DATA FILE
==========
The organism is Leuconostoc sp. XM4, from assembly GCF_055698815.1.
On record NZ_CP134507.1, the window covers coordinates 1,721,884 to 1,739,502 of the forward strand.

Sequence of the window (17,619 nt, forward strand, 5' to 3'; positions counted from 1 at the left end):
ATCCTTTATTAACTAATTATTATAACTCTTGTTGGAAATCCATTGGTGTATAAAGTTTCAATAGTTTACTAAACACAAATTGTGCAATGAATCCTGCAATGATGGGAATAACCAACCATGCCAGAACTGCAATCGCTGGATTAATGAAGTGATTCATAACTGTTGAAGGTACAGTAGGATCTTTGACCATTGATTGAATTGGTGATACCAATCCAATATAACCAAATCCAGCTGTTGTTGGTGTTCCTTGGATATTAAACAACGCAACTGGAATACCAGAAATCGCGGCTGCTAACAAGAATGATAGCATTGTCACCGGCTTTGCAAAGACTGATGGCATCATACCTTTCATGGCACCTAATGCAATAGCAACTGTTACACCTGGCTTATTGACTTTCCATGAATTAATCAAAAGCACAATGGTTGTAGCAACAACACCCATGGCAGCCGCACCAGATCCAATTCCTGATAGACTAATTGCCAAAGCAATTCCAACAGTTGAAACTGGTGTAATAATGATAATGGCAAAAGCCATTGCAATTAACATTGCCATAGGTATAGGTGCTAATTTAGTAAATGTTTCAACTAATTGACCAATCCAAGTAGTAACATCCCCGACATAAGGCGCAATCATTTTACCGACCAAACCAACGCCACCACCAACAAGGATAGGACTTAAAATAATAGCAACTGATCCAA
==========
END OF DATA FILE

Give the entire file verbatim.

The organism is Leuconostoc sp. XM4, from assembly GCF_055698815.1.
On record NZ_CP134507.1, the window covers coordinates 1,721,884 to 1,739,502 of the forward strand.

Sequence of the window (17,619 nt, forward strand, 5' to 3'; positions counted from 1 at the left end):
ATCCTTTATTAACTAATTATTATAACTCTTGTTGGAAATCCATTGGTGTATAAAGTTTCAATAGTTTACTAAACACAAATTGTGCAATGAATCCTGCAATGATGGGAATAACCAACCATGCCAGAACTGCAATCGCTGGATTAATGAAGTGATTCATAACTGTTGAAGGTACAGTAGGATCTTTGACCATTGATTGAATTGGTGATACCAATCCAATATAACCAAATCCAGCTGTTGTTGGTGTTCCTTGGATATTAAACAACGCAACTGGAATACCAGAAATCGCGGCTGCTAACAAGAATGATAGCATTGTCACCGGCTTTGCAAAGACTGATGGCATCATACCTTTCATGGCACCTAATGCAATAGCAACTGTTACACCTGGCTTATTGACTTTCCATGAATTAATCAAAAGCACAATGGTTGTAGCAACAACACCCATGGCAGCCGCACCAGATCCAATTCCTGATAGACTAATTGCCAAAGCAATTCCAACAGTTGAAACTGGTGTAATAATGATAATGGCAAAAGCCATTGCAATTAACATTGCCATAGGTATAGGTGCTAATTTAGTAAATGTTTCAACTAATTGACCAATCCAAGTAGTAACATCCCCGACATAAGGCGCAATCATTTTACCGACCAAACCAACGCCACCACCAACAAGGATAGGACTTAAAATAATAGCAACTGATCCAA